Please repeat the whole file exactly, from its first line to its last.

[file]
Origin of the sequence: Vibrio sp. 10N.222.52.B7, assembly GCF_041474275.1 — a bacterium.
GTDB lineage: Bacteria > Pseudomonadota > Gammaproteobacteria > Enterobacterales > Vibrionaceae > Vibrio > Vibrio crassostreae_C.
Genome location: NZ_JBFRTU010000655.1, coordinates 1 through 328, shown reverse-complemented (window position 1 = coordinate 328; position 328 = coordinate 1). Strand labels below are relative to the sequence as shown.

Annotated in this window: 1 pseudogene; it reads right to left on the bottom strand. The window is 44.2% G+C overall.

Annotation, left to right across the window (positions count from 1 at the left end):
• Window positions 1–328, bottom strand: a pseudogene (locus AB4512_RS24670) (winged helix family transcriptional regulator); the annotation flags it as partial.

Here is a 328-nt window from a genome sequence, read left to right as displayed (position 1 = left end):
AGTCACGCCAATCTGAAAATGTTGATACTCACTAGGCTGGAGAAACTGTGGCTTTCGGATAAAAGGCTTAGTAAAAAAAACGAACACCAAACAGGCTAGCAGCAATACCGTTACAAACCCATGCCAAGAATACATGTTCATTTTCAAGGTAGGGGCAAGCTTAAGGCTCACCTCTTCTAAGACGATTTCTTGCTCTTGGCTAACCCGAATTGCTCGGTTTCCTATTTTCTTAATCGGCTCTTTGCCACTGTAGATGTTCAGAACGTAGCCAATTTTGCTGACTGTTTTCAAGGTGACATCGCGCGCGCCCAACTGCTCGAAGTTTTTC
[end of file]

Origin of the sequence: Vibrio sp. 10N.222.52.B7, assembly GCF_041474275.1 — a bacterium.
GTDB lineage: Bacteria > Pseudomonadota > Gammaproteobacteria > Enterobacterales > Vibrionaceae > Vibrio > Vibrio crassostreae_C.
Genome location: NZ_JBFRTU010000655.1, coordinates 1 through 328, shown reverse-complemented (window position 1 = coordinate 328; position 328 = coordinate 1). Strand labels below are relative to the sequence as shown.

Annotated in this window: 1 pseudogene; it reads right to left on the bottom strand. The window is 44.2% G+C overall.

Annotation, left to right across the window (positions count from 1 at the left end):
• Window positions 1–328, bottom strand: a pseudogene (locus AB4512_RS24670) (winged helix family transcriptional regulator); the annotation flags it as partial.

Here is a 328-nt window from a genome sequence, read left to right as displayed (position 1 = left end):
AGTCACGCCAATCTGAAAATGTTGATACTCACTAGGCTGGAGAAACTGTGGCTTTCGGATAAAAGGCTTAGTAAAAAAAACGAACACCAAACAGGCTAGCAGCAATACCGTTACAAACCCATGCCAAGAATACATGTTCATTTTCAAGGTAGGGGCAAGCTTAAGGCTCACCTCTTCTAAGACGATTTCTTGCTCTTGGCTAACCCGAATTGCTCGGTTTCCTATTTTCTTAATCGGCTCTTTGCCACTGTAGATGTTCAGAACGTAGCCAATTTTGCTGACTGTTTTCAAGGTGACATCGCGCGCGCCCAACTGCTCGAAGTTTTTC